Navigation Links
Bacteria Fighter Goes Where Antibiotics Can't

Researchers at the Technion-Israel Institute of Technology have figured out a way to turn one of nature’s most powerful microbe //fighters into a guided missile that strikes specifically at a common bacteria responsible for serious infections throughout the body.

Professor Amram Mor of the Biotechnology and Food Engineering Faculty and his colleagues revamped an antimicrobial peptide, a small molecule made of short chains of amino acids that attacks Pseudomonas aeruginosa.

P aeruginosa is the bacterium behind serious lung infections in people with cystic fibrosis and some types of pneumonia and meningitis, as well as less serious but widespread infections such as “swimmer’s ear” and urinary tract infections.

The research was reported in the January 26 issue of the journal Chemistry and Biology. Common antibiotic medicines used to treat infections are increasingly thwarted by new strains of drug-resistant bacteria. Unlike most antibiotics, antimicrobial peptides can sidestep such resistance mechanisms and destroy by brute force, often simply ripping a hole in a targeted cell. For this reason, “antimicrobial peptides present an obvious advantage over conventional antibiotics,” said Mor.

Yet one of the features that makes the peptides so useful—their ability to kill a variety of invaders from bacteria to cancer cells—makes them hard to deploy as a treatment against specific infections. Their “non-specific” action can also destroy normal red blood cells.

The number and order of amino acids in an antimicrobial peptide determines how it recognizes and attacks an invading microbe. Some previous studies have shown that removing amino acids from one end of a peptide can boost its antibacterial properties. However, these shortened peptides are also more deadly to red blood cells.

To build a more useful and less toxic antimicrobial peptide, Mor and colleagues removed a few amino acids from one end of a dermaseptin peptide and replaced it with a fatty acid molecule. (Dermaseptins are a well-known family of peptides that destroy a wide range of microbes). The study shows for the first time that a fatty acid can replace part of a shortened peptide, which may lower the costs of manufacturing such peptides, according to the researchers.

The change made this particular peptide deadly accurate against P. aeruginosa while leaving other bacteria alone. The new peptide was also 60 times less likely to adhere to red blood cells.

“Many experts believe that one of the factors that might hamper the commercial use of antimicrobial peptides is their prohibitive cost. Therefore, smaller means cheaper and in this case, more potent,” Mor said.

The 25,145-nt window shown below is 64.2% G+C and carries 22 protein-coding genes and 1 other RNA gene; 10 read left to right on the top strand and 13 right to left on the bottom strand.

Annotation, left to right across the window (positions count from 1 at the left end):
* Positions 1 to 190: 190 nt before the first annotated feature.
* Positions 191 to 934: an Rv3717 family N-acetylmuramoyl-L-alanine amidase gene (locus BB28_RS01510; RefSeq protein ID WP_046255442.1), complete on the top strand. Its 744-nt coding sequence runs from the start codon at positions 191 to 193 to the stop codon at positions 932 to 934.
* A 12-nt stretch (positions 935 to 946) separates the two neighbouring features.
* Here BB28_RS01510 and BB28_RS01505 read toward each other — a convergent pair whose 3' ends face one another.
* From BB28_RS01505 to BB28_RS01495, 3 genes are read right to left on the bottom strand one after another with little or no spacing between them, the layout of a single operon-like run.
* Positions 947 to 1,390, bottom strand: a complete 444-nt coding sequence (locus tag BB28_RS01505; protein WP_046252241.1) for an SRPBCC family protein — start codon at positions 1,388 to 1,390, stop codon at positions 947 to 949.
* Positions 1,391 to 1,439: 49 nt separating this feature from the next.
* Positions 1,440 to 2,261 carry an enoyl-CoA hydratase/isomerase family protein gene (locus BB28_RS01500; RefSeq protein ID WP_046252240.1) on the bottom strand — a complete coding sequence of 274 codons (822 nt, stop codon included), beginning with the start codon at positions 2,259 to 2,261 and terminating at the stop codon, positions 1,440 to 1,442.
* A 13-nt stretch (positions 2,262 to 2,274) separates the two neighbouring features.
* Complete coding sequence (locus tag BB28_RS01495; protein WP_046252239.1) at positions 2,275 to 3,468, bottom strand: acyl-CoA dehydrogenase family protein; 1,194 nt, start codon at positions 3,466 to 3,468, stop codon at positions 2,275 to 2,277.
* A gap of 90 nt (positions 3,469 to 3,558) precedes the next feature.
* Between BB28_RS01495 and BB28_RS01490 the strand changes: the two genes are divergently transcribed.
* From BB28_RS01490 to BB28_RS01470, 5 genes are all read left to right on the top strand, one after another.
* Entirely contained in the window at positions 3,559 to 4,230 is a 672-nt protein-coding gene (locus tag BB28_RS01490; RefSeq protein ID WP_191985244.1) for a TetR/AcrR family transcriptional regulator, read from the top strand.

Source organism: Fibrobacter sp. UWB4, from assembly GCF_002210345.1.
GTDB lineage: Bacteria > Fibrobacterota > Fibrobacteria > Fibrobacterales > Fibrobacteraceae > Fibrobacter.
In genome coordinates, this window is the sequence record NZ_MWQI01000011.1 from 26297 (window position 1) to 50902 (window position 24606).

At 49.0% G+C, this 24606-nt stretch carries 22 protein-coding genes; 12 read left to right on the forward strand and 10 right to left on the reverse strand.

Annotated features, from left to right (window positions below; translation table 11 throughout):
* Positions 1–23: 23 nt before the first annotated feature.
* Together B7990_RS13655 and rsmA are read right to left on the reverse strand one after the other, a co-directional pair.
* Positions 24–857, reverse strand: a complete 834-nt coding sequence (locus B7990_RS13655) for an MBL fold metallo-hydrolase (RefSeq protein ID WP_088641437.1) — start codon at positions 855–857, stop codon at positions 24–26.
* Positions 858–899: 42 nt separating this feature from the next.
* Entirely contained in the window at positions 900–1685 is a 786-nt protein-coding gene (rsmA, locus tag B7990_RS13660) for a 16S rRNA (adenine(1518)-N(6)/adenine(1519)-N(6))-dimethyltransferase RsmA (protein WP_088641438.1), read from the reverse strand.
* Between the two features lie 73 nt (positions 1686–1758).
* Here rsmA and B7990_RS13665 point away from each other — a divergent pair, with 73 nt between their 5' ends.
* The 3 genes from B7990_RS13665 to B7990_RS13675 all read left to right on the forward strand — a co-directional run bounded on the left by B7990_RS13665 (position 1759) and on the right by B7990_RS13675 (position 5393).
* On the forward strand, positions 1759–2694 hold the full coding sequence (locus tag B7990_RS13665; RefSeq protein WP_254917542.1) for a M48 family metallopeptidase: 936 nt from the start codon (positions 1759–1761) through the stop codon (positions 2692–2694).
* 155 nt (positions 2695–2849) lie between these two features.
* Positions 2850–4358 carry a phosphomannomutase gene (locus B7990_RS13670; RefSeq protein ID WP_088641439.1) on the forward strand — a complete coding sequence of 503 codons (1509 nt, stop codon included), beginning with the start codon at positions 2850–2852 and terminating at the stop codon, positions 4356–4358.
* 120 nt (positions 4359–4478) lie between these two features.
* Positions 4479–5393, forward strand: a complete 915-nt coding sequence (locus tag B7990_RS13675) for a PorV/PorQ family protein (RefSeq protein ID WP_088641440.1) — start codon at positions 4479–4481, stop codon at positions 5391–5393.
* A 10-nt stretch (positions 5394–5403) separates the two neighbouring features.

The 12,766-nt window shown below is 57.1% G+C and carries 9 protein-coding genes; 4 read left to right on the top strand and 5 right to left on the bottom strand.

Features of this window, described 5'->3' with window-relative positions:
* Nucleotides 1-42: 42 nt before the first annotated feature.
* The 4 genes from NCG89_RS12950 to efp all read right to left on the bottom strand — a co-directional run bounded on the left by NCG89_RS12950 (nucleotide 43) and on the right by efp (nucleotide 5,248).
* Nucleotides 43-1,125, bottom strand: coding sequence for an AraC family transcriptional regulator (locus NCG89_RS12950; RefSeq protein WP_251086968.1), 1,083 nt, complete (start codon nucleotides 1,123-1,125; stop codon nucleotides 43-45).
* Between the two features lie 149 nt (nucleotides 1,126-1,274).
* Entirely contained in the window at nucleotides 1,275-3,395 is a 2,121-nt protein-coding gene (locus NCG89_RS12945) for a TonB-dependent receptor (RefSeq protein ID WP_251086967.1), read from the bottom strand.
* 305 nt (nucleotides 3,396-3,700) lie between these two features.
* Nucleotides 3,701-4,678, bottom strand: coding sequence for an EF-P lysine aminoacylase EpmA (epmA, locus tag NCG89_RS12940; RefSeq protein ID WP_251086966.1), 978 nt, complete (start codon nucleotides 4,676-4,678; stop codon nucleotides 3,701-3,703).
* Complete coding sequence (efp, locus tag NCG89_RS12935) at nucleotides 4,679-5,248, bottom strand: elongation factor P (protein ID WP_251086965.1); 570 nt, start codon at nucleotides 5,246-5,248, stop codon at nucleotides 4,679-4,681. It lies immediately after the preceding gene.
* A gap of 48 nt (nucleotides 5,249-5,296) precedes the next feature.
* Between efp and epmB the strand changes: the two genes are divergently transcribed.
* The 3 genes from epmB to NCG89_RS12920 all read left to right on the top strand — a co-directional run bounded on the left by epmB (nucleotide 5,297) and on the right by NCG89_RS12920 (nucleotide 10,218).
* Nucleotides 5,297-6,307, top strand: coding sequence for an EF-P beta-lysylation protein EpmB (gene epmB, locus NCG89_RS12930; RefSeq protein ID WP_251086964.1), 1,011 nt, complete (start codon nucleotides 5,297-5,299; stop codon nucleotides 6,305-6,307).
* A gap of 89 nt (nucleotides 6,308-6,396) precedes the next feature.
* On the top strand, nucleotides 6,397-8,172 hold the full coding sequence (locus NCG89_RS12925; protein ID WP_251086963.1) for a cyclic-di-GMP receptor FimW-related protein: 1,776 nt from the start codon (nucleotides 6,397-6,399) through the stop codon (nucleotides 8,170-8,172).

Mor said the procedure might be used to create a variety of designer peptides that latch on different microbes, and that his lab will work on repeating the strategy with other peptide chains. The researchers also hope to test these new peptides against infections in animals.

Source-Newsise
SRI
'"/>




Related medicine news :

1. Bacterial discovery may help CF patients
2. Cure for Bacterial Meningitis
3. Before Weight Loss Surgery One Should Get Tested for Bacteria
4. Molecule That Aids Bacterial Infections Identified
5. Moms Stomach Bacteria Can Cause Leukaemia In Children
6. Bacteria Evolve Armamentarium Against Antibiotics By ‘Stealing’ Gens
7. Bacterial Photographs Created By Student Scientists!
8. Bacterial infestation in food very critical!
9. Tooth Decay Bacteria Unaffected By Altered Biochemical Pathway
10. Beneficial Symbiotic Relationship Between Ants And Bacteria.
11. Tamiflu substrate produced from Bioengineered Bacteria
Post Your Comments:
*Name:
*Comment:
*Email:


(Date:1/15/2017)... Viejo, California (PRWEB) , ... January 15, 2017 , ... ... a stylistic slideshow with complete customization and ease," said Christina Austin - CEO of ... of controls so that users can edit the style and animation of their slideshows. ...
(Date:1/15/2017)... ... 2017 , ... The Gravity Vault Indoor Rock Climbing Gym is excited to ... on the 14,000+ square foot climbing gym, the owners anticipate to open sometime in ... Jersey and two in New York. With this being its first location in Pennsylvania, ...
(Date:1/14/2017)... ... January 13, 2017 , ... ... incorporating a magnesium-rich Mediterranean diet may lower the risk of type 2 diabetes, ... that the many health and wellness benefits linked to a Mediterranean diet are ...
(Date:1/13/2017)... (PRWEB) , ... January 13, 2017 , ... ... that raise blood sugar levels. Counting carbohydrates is as easy as checking the ... only nutrient that affects blood sugar levels. Despite being sugar-free, proteins can influence ...
(Date:1/13/2017)... ... ... KOAMTAC ®, Inc., a leading manufacturer of Bluetooth barcode scanners and ... data collector at the National Retail Federation’s Big Show (NRF17) held January 15-17 in ... market’s need for more compact and rugged devices for collecting barcode data paired with ...
Breaking Medicine News(10 mins):
(Date:1/13/2017)... Jan. 13, 2017  Alfalfa, cattle, leafy greens and rosy ... sampling film , which emphasizes the food industry,s shift from ... how COPAN,s Swab Rinse Kit ... surface sampling process in the wake of the new ... COPAN is expanding the U.S. production of ...
(Date:1/13/2017)... Pa. , Jan. 13, 2017  Secretary of ... of students, professors, and community members at Misericordia University ... opioid epidemic in Pennsylvania . ... crisis I,ve seen so far in my professional career," ... has been hit hard by heroin and ...
(Date:1/13/2017)... BOISE, Idaho , Jan. 12, 2017 /PRNewswire/ ... status by Accreditation Commission for Health Care (ACHC) ... the largest national food and drug chain with ... service for pharmacy patients. Accreditation by ... meeting national standards to facilitate a higher level ...
Breaking Medicine Technology: